We realised we need to tell the story of our culture through day-to-day anecdotes and stories of past projects when talking to developers. We need to emphasise transparency, which is why we have chosen to share both epic wins and painful memories. Candidates need to be given the opportunity to reverse interview us on each of the three rounds (attitude, tech, and closing) of interviews.

    3. Find your differentiators

    4. Collaborate with local partners

    This was not the first time opening new offices abroad. Yet, we knew it would be difficult to do everything ourselves.

    We chose to work with local experts. For example, we partnered up with a local human resources consultant to ensure we meet labour law requirements and take in consideration mandatory insurances, understand employee benefit expectations, create employment agreement templates and so on. Also, most official documents were in the local language, which is why partnering up with a local expert made working with authorities a lot easier. Absolutely gold-worthy.

    Also, we came to learn that it was easier to discuss and agree on things when meeting people face-to-face. Hence the tip; build strong local networks. As a foreigner, it can be difficult to get things rolling, which is why having people who can give you recommendations and help building relationships with locals was a true accelerator.

    5. Be prepared for setbacks

    Having a time buffer and flexibility in schedules is a must. Finding a perfect office location, doing all paperwork with authorities and setting up must-have practicalities such as opening a bank account can take time. Additionally, unpredictable surprises always come along the way.

    For us, a major setback was the pandemic. As we all know, investments and ambitious initiatives all around the world came to a grinding halt. At Reaktor, we were equally scared and confused. 

    As an agile tech company, our ways of working adapt to a situation like this more so than many other businesses. Going fully remote was new to us as well, but every cloud has a silver lining. As a result, our dream of borderless software projects started to come true. Having teams in Lisbon, Amsterdam, and Helsinki all working for a German client became a realistic dream.

    So, the setback did not stop us. After the pandemic eased its grip on Europe and on Portugal, we were back in Lisbon with masks on, talking to people, hunting for offices, feeling the vibe.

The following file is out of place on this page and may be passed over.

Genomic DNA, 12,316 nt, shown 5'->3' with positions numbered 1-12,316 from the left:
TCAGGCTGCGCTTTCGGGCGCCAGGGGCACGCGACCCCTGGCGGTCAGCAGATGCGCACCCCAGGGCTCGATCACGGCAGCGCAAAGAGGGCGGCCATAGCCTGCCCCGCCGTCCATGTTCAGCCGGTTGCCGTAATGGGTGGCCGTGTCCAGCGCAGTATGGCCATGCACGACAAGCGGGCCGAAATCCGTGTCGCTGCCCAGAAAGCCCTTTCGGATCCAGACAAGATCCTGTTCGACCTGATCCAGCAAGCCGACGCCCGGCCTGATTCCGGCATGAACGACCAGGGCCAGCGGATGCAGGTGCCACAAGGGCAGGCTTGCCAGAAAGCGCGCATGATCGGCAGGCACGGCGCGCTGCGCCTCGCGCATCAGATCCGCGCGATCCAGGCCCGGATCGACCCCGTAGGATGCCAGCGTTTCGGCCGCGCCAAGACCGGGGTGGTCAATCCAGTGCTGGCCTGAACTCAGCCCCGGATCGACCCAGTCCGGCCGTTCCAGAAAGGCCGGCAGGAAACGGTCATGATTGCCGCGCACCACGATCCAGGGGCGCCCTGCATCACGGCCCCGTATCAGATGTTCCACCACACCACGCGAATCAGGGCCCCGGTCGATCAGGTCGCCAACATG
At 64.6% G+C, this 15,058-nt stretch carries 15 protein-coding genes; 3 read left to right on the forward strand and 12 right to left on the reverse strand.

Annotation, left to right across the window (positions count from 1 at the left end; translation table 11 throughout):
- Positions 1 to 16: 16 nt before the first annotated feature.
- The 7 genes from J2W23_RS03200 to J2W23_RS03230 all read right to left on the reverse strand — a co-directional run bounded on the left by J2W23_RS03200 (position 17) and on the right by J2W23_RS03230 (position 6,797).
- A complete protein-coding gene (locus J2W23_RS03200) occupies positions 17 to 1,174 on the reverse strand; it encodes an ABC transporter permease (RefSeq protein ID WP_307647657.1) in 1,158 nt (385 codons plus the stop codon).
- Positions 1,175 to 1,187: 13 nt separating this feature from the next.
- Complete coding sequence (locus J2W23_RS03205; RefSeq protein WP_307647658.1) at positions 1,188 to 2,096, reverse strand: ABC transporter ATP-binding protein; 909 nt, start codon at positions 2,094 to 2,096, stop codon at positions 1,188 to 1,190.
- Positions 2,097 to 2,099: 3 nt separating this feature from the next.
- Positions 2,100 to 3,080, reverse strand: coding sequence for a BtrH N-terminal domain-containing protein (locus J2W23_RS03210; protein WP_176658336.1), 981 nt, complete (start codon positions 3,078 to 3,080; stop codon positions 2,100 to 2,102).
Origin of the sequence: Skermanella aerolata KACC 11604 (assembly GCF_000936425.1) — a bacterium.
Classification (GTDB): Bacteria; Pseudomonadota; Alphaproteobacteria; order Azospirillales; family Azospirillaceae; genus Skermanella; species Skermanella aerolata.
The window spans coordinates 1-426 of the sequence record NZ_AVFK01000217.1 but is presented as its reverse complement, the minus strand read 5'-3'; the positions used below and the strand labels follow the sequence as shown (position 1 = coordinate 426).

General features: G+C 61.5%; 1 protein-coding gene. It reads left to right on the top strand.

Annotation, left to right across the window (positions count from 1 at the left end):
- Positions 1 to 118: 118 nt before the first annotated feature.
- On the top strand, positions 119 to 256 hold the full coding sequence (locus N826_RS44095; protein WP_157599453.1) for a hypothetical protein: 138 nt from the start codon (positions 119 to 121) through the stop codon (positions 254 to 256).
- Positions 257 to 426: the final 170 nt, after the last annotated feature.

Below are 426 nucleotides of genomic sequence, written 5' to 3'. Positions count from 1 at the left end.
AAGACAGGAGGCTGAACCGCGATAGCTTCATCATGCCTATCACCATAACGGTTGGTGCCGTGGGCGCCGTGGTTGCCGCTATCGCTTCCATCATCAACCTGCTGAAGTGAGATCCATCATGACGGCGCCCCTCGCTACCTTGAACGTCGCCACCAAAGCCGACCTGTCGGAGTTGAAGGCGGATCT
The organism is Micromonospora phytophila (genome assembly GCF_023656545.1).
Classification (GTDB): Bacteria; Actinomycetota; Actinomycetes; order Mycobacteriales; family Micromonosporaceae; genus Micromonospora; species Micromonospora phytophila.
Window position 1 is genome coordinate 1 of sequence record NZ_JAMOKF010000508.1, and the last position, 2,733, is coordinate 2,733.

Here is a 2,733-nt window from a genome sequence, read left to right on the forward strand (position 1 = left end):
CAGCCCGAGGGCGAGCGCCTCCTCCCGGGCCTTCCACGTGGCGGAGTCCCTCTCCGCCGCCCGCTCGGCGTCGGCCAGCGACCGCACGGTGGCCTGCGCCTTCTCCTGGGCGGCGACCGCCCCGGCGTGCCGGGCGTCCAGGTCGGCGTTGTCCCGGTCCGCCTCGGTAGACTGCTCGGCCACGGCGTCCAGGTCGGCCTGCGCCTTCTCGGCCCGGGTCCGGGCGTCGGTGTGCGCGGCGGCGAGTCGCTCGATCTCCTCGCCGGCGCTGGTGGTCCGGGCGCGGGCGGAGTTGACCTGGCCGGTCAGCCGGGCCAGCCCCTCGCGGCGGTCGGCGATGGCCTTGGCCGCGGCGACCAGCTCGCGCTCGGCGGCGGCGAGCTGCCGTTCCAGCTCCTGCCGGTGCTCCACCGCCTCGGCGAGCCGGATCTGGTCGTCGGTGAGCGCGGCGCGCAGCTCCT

6. Celebrate achievements

    We had two essential goals on our journey:

    1. Have an office up and running by December 22nd
    2. Throw an unforgettable opening party at the new hub

    We found an office we loved in Rossio in 2021. We sent out the first cultural ambassadors from the Helsinki and Amsterdam offices the same year in December. Now we are on to the second goal – the party.

    6. Celebrate achievements

    7. Look forward

    We know we’ve succeeded when project delivery, talent growth, onboarding, and a training schedule all function seamlessly. Our humble quest for the future is to become the best possible place for developers to learn from other equally passionate professionals, grow in their profession, and have a damn good time doing it. 

    That’s what we intend to do here, anyway.

     

    Written together with Sanni Ojalammi and Joni Kanerva from Reaktor.

    Read more about the topic:

    About the
    Author

    Riikka Uimonen

    Riikka

    Uimonen

    Fusion Ecosystem

    Riikka drives investments and development at Fusion Ecosystem. She has management consulting background in the tech industry, and in her current role she drives co-founding, funding and entrepreneurial growth support in the ecosystem. Besides her work, Riikka pursues a PhD in business agility and risk management at the University of Tampere.

    Want to
    know more?

    Connect with us.

      contact button arrow